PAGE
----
0
–0.1
0.10
0.15
0.20
0.25
0.30
0.35
Q
F IGURE 7. Oscillation frequency ωr and growth factor ωi as a function of the liquid flow
rate Q for 1p = 7.78. The solid and open symbols correspond to C = 0.0136 and 12.6,
respectively.
rate is approximately 0.2(σ R31 /ρ)1/2 for both water and 500-cSt silicone oil. Because
the water surface tension is much larger than that of 500-cSt silicone oil, the above
result implies that the minimum flow rate is considerably smaller in the latter case,
in agreement with previous experimental observations (Acero et al. 2012).
The stability limits corresponding to the jetting-to-dripping transition in figure 3
are compared with the corresponding predictions obtained from the asymptotic global
stability analysis in figure 8. There is remarkable agreement between the experimental
and theoretical results for 5-cSt silicone oil. The linear stability analysis satisfactorily
captures the influence of viscosity in all the cases. The theoretical predictions for
water systematically underestimate the critical flow rate for Weber numbers larger than
unity (large applied pressure drops), which leads to a stable parameter region bigger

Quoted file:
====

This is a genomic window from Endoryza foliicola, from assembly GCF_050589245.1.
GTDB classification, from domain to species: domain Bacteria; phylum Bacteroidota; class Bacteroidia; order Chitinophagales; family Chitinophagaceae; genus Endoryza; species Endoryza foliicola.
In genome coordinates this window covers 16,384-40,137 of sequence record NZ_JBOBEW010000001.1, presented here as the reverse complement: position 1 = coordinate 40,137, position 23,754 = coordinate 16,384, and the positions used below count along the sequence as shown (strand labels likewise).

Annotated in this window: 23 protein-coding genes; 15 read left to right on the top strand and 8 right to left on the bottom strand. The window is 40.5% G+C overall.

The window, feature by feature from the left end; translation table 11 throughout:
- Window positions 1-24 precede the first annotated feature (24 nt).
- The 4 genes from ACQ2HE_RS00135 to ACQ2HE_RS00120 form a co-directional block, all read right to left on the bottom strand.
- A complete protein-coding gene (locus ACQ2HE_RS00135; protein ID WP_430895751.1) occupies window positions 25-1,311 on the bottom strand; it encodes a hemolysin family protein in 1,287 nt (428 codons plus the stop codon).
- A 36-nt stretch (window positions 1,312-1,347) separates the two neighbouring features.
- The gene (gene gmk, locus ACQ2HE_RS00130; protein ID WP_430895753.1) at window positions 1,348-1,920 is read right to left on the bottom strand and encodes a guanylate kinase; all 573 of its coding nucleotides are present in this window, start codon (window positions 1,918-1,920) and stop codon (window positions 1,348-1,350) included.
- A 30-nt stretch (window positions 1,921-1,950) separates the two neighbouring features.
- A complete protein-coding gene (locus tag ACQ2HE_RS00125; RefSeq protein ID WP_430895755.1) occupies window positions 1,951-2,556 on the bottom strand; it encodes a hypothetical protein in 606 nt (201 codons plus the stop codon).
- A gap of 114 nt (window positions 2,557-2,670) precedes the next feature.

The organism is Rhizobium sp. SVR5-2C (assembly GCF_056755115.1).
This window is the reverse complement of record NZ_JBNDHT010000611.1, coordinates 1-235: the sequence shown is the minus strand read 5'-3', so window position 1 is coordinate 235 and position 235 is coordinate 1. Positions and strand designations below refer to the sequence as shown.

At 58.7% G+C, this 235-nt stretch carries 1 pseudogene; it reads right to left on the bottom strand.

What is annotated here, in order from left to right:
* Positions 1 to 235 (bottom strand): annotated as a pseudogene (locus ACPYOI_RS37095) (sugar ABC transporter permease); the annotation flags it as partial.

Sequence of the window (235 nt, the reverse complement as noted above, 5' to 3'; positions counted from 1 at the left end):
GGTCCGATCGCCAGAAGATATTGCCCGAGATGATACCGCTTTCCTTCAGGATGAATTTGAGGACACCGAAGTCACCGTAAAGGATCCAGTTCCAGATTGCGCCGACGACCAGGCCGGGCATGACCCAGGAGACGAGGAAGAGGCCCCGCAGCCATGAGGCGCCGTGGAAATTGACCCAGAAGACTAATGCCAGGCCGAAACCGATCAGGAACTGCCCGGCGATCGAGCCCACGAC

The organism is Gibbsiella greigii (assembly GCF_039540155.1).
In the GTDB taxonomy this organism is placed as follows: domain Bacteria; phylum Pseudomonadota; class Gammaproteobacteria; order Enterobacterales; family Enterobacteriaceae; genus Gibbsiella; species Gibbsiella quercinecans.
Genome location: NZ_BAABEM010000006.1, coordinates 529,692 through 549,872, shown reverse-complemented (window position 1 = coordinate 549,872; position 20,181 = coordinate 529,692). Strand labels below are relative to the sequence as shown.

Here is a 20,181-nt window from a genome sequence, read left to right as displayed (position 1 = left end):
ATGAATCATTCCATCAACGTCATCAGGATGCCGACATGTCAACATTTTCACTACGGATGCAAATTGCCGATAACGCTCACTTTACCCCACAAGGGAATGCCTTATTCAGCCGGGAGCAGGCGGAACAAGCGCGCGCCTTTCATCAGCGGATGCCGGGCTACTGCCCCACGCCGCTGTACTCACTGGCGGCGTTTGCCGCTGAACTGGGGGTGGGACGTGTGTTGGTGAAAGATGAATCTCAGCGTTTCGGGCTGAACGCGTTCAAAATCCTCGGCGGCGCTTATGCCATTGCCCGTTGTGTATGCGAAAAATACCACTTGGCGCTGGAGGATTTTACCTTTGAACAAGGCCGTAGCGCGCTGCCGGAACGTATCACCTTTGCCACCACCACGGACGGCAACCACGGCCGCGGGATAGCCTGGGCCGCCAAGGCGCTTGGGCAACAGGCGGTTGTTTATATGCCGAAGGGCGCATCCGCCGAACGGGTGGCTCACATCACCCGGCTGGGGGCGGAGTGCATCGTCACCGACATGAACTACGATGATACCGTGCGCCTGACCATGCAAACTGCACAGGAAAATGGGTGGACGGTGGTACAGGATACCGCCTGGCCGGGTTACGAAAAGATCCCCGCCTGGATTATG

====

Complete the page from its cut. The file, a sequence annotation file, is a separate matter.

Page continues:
than that observed in the experiments. This discrepancy can be explained in terms
of the finite-amplitude perturbations that inevitably appear in experiments, which can
destabilize configurations stable under infinitesimal disturbances. The pressure waves
driven by the syringe pump used to inject the liquid constitutes an example of such
perturbations (Korczyk et al. 2011).
The theoretical predictions for 100-cSt and 500-cSt silicone oil systematically
overestimate the minimum flow rate for Weber numbers larger than unity. This
means that steady jetting realizations were observed in the experiments even for
asymptotically unstable configurations. This discrepancy cannot be attributed to
potentially stabilizing effects of nonlinear terms, which would yield self-sustained
oscillations not observed in the experiments. However, it might be caused by the
possibly stabilizing role played by the jet/meniscus bending taking place in the
experiments for high viscosities (Acero et al. 2012), which is not considered in our
axisymmetric theoretical analysis. In fact, the minimum flow rates estimated from the
theoretical predictions (figure 8) are consistent with the trends observed in figure 8
of Montanero et al. (2011) for large H in the plate–orifice configuration, where
whipping does not occur.
340
F. Cruz-Mazo, M. A. Herrada, A. M. Gañán-Calvo and J. M. Montanero
Downloaded from https://www.cambridge.org/core. Laurentian University Library, on 28 Oct 2017 at 15:08:08, subject to the Cambridge Core terms of use, available at https://www.cambridge.org/core/terms.